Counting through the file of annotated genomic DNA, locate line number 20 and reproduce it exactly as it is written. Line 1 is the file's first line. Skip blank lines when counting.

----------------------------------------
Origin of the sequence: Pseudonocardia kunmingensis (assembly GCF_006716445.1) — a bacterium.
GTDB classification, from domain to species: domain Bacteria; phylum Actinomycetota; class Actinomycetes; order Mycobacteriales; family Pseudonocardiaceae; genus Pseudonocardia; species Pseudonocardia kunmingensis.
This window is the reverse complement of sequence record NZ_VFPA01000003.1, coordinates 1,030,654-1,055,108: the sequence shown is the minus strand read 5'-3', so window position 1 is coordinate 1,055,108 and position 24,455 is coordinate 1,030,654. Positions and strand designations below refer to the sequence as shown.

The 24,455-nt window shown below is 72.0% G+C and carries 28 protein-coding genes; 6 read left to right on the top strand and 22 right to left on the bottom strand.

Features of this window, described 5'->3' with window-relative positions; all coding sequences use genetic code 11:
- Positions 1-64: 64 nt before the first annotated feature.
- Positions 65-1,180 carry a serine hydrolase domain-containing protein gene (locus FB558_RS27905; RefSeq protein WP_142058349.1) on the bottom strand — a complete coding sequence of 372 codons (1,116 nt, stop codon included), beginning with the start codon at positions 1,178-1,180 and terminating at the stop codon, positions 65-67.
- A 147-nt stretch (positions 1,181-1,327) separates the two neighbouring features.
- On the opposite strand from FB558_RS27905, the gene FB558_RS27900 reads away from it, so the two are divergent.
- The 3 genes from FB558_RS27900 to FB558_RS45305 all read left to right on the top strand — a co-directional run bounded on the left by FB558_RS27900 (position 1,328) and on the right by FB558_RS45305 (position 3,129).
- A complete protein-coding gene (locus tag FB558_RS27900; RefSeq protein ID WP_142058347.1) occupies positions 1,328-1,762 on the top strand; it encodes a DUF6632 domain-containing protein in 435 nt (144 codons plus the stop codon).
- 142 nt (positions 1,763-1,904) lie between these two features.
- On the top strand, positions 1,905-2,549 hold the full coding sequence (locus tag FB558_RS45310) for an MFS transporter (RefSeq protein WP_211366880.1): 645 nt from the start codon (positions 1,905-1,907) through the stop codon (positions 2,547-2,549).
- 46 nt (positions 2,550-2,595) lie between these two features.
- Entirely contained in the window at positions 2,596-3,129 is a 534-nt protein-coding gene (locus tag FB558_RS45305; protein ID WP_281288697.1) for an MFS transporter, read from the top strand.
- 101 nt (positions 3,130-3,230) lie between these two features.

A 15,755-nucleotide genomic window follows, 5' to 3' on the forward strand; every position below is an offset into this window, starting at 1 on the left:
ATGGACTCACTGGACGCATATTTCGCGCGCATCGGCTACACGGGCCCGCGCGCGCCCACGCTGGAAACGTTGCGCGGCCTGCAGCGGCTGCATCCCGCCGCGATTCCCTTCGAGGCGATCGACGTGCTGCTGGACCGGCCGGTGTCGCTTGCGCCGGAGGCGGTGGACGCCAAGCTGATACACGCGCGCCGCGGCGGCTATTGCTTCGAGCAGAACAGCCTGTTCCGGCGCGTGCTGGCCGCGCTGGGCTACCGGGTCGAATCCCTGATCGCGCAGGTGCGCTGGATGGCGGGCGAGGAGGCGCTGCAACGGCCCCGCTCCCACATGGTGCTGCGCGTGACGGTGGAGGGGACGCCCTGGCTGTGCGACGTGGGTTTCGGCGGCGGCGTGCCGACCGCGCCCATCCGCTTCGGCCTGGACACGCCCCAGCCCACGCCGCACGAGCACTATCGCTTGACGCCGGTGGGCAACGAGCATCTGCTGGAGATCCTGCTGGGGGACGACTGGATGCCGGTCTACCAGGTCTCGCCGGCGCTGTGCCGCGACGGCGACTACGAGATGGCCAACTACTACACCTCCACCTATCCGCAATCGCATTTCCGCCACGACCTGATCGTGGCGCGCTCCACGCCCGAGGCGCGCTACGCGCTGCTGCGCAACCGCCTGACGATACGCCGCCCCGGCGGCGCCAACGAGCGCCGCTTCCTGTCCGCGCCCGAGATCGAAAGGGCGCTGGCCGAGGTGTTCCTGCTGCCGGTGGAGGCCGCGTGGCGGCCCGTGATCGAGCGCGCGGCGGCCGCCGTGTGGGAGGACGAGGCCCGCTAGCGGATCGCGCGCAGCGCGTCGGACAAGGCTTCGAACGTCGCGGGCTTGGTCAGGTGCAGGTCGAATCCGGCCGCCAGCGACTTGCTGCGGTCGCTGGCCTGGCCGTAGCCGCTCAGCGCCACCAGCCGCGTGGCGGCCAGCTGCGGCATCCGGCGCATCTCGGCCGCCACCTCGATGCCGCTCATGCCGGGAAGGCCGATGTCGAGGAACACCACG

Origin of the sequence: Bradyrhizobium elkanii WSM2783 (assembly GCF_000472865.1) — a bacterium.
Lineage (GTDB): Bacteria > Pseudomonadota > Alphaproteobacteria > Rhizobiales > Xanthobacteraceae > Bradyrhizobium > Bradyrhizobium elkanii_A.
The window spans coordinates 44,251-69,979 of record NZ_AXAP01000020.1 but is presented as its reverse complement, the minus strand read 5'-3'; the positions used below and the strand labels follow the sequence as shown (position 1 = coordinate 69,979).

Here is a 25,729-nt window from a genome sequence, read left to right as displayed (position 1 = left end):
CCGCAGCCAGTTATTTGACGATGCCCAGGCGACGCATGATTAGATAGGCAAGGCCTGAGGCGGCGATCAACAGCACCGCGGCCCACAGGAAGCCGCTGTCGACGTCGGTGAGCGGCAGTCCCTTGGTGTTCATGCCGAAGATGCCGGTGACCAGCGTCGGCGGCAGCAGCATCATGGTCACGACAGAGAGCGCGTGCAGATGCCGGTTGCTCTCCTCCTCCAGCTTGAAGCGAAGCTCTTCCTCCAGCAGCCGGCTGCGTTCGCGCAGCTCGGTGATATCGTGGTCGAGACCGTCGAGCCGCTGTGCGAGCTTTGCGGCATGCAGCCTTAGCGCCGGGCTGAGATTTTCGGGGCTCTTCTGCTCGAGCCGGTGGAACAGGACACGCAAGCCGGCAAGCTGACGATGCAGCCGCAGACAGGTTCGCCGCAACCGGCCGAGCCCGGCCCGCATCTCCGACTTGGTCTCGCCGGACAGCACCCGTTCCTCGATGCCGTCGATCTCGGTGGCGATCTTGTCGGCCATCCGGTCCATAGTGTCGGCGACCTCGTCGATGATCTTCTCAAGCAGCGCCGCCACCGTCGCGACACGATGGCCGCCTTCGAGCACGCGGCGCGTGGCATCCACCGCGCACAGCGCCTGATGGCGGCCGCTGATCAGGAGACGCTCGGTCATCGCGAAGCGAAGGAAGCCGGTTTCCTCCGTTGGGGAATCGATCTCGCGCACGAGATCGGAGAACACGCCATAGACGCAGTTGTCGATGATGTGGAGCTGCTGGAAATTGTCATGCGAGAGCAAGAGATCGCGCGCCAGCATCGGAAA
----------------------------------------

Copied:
Lineage (GTDB): Bacteria > Pseudomonadota > Alphaproteobacteria > Rhizobiales > Xanthobacteraceae > Bradyrhizobium > Bradyrhizobium elkanii_A.